Migraine isn't just a headache. Migraine is an inherited neurological disorder, or to be more precise, a collection of neurological symptoms characterized by over excitability of specific areas of the brain.
Migraine typically manifests itself as a severe throbbing recurring pain that usually affects one side of the head, although in about 1/3 of attacks, both sides are affected.
Migraine attacks are often accompanied by disabling symptoms, which may include visual disturbances (also called an 'aura), nausea, dizziness, vomiting, extreme sensitivity to light, sound, smell and touch, tingling or numbness in the face or extremities, etc.
According to data from American Migraine Foundation, over 36 million people in the United States and are affected by migraine. Worldwide, migraine is the 6th most disabling illness.
Migraine causes substantial individual and societal burden, because for sufferers it means living with the constant, often disabling pain. More than 90% of sufferers are unable to work or function normally during their migraine.
But physical pain is only a part of the problem. With headache and migraine come other problems, including depression, anxiety, and sleep disturbances, which are common problem for people with chronic migraine.
Another problem is lack of clear understanding of how migraine starts and what causes it. It is well known that individuals with migraine are more susceptible to the influence of transient factors, so called "triggers," that increase the risk of migraine attacks.
These triggers may include environmental stimuli like weather or bright lights, certain smells, foods, alcohol consuming, lack of sleep, stress, and hormonal fluctuations. However, not everyone who suffers migraine has clear triggers, which makes hard to predict when the attacks may occur.
Doctors suggest that all migraine sufferers should keep track of symptoms and potential triggers as the best way to predict migraine attacks and find relief from the debilitating headache pain.
However, when a migraine attack occurs, it's hard to hold the pen, when you're not even able to keep your eyes open. Prodrome phase also leave patients too weak and groggy to write down how they feel, what food may have triggered the attack, or where the pain started.
To replace the traditional pen and paper method that is certainly not practical during migraine attacks, Singapore-based start-up Healint created a mobile app for Android and iOS devices called Migraine Buddy designed to record and identify migraine triggers and symptoms, migraine frequency and duration, pain intensity and location, medications, and many other lifestyle factors, in order to help users improve their migraine condition.
Migraine Buddy app requires users to create an account by providing some basic information about them, including name (only your first name), sex, email address, as well as type and frequency of pain. Users also have to answer what is their goal, i.e. what they expect from Migraine Buddy app.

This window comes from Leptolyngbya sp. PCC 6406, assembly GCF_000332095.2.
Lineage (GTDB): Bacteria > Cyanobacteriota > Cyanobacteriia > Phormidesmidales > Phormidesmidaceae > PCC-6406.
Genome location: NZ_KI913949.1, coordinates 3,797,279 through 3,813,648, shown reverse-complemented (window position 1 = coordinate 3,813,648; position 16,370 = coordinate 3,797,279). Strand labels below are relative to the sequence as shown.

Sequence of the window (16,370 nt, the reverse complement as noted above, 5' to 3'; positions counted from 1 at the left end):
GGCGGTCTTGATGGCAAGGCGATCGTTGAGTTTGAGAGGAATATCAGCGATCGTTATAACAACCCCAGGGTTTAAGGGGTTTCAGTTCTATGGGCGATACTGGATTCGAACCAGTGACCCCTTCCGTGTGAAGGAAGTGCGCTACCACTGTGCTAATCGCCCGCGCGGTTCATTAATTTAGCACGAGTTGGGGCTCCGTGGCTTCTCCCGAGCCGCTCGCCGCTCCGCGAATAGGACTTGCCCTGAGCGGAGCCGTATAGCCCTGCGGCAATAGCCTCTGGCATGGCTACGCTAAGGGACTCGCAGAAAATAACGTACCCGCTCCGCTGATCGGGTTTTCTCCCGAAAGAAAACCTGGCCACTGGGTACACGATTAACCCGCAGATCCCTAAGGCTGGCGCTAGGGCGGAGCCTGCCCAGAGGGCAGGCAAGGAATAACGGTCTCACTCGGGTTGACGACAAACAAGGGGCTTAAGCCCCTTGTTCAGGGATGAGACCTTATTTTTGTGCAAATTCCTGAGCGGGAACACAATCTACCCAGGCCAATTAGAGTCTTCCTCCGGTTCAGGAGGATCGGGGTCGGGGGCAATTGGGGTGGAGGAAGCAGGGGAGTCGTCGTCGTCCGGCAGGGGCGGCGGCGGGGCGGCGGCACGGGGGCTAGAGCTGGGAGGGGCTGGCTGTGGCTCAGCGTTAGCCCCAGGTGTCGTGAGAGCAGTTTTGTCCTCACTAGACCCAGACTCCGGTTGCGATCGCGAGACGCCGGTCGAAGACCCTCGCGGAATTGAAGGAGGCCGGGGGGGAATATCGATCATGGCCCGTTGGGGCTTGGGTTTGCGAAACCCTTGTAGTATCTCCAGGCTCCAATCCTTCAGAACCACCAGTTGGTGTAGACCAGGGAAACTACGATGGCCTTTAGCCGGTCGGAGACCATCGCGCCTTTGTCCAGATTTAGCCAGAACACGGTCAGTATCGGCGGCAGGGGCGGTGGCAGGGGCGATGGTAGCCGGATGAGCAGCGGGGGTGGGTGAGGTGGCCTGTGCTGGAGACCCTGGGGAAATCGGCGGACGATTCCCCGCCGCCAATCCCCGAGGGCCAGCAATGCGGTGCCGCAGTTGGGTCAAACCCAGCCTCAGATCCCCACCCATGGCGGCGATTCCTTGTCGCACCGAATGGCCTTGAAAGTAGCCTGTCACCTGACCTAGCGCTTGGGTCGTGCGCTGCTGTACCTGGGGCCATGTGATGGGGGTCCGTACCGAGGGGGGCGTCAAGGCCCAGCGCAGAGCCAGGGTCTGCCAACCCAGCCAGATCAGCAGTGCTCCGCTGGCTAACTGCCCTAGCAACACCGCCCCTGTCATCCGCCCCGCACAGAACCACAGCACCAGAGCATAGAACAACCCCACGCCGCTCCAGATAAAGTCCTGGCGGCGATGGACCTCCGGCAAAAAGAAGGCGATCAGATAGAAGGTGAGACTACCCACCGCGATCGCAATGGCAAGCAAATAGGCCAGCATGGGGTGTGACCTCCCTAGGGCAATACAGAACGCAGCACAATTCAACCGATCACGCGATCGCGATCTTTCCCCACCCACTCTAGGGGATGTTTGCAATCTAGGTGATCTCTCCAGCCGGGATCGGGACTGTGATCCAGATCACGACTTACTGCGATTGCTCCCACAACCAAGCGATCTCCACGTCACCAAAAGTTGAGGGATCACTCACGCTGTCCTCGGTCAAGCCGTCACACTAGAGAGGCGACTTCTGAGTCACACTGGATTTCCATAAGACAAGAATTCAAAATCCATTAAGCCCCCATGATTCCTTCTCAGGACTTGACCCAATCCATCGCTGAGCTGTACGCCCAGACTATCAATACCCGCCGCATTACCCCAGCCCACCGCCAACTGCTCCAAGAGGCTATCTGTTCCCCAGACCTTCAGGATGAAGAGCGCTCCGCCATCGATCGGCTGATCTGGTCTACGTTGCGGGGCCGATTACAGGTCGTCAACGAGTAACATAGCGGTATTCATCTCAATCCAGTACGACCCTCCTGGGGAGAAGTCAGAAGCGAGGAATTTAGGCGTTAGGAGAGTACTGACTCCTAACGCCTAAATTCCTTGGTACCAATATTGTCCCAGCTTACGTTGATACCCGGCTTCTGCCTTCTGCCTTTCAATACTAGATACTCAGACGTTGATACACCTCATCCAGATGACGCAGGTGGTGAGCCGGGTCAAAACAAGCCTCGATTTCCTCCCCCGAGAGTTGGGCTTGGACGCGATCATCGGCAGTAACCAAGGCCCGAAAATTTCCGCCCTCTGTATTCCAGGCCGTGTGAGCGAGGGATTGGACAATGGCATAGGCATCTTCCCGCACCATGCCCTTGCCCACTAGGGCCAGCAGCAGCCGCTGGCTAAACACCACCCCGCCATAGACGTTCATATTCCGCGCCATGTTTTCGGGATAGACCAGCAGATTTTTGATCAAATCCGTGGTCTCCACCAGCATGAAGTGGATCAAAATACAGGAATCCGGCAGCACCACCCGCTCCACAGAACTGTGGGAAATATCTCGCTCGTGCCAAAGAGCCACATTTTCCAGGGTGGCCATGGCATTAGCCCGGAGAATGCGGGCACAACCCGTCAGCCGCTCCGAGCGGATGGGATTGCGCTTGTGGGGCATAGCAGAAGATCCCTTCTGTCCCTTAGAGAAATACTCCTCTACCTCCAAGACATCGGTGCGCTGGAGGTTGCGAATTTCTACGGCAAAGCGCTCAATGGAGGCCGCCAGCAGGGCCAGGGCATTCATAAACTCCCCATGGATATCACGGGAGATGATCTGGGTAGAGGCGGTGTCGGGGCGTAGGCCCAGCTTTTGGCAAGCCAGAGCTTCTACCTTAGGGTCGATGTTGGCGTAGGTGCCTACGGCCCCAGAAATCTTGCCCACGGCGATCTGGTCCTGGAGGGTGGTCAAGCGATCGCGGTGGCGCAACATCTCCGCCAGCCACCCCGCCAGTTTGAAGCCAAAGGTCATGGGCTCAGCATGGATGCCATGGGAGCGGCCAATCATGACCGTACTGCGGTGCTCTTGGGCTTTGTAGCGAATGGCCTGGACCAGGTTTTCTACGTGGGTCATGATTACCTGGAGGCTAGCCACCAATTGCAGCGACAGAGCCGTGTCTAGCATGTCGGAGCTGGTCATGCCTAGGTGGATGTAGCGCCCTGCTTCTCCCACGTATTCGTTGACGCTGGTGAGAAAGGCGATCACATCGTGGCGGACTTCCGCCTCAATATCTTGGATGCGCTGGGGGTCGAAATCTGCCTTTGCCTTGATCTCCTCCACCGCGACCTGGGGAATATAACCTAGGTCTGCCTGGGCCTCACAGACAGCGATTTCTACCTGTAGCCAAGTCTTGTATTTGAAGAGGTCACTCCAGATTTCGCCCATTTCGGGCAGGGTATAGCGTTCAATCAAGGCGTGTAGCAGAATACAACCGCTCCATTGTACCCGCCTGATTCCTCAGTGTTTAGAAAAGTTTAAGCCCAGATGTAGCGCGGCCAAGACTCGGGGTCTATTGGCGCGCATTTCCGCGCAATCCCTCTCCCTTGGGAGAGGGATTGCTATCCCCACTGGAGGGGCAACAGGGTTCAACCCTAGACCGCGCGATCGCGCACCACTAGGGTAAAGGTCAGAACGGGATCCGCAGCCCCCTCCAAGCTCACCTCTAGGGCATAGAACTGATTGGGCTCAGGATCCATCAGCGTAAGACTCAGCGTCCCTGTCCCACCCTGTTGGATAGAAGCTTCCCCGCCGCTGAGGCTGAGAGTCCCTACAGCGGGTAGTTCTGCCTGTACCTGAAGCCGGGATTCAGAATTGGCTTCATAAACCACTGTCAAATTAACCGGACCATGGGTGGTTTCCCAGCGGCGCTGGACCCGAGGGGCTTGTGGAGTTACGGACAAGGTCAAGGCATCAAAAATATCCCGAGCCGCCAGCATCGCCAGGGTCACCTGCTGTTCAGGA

After registration, the app will prompt you to start recording a migraine. This part is very simple to use and follow, because the app will guide you through every step.
Basically, users need to answer various questions about their migraine, such as at what time has it started and ended, what was the intensity (level of pain), where users were when the pain started (home, work, school, public transportation, etc.).
Migraine sufferers will be also asked if they can guess what might have triggered the attack bu choosing from the list of preset triggers, including stress, lack of sleep, anxiety, skipped meal, or users can simply add their own trigger.
Users will be asked if they're having menstrual cycle (if they're women), if they've sensed aura or other signs that precede the attack, what symptoms they've experienced, if they've used medications or other relief methods (and which relief method may have helped), how migraine affected their life activities (and which), and finally to describe where did the pain start by tapping on illustrations of the head (front and back) divided into sections.
The users will be then taken to the home screen that features a large circle reporting how many hours or days it has been since the last migraine attack, which users can share with others via Facebook.
If the attack started and you couldn't finish the recording, the circle will display encouraging messages, such as "Hang in there [your name]!" or "Hope you feel better soon!"
As you add records, View Reports section populates with more details that might help you better understand your migraine attacks, i.e. if they're affected by your lifestyle, sleeping patterns, or environmental triggers, the pain intensity, aura and prodrome, etc.
Migraine Buddy app also helps users track their sleep patterns. This is done by either manual entry, or more intuitively by allowing the app to do that. Migraine Buddy app can create an automatic sleep diary by learning when you sleep based on your phone use habits. The app also can collect movement and sleep data through wearable phone sensors, so users don't have to remember to enter data or triggers.
Since changes in temperature and barometric pressure could trigger migraine for many people, Migraine Buddy app can provide you information about the weather in your current locale by using your phone's location settings.
These features alone make Migraine Buddy stand out among other similar tracker apps. Accompanied with clean design and easy-to-use interface, motivational messages, as well as export and share options, they make this app perfect tool for all migraine sufferers who want to put their symptoms and triggers under control.
Benefit: All people suffering from migraine who want to learn more about migraine, what triggers it, as wells as how to improve their condition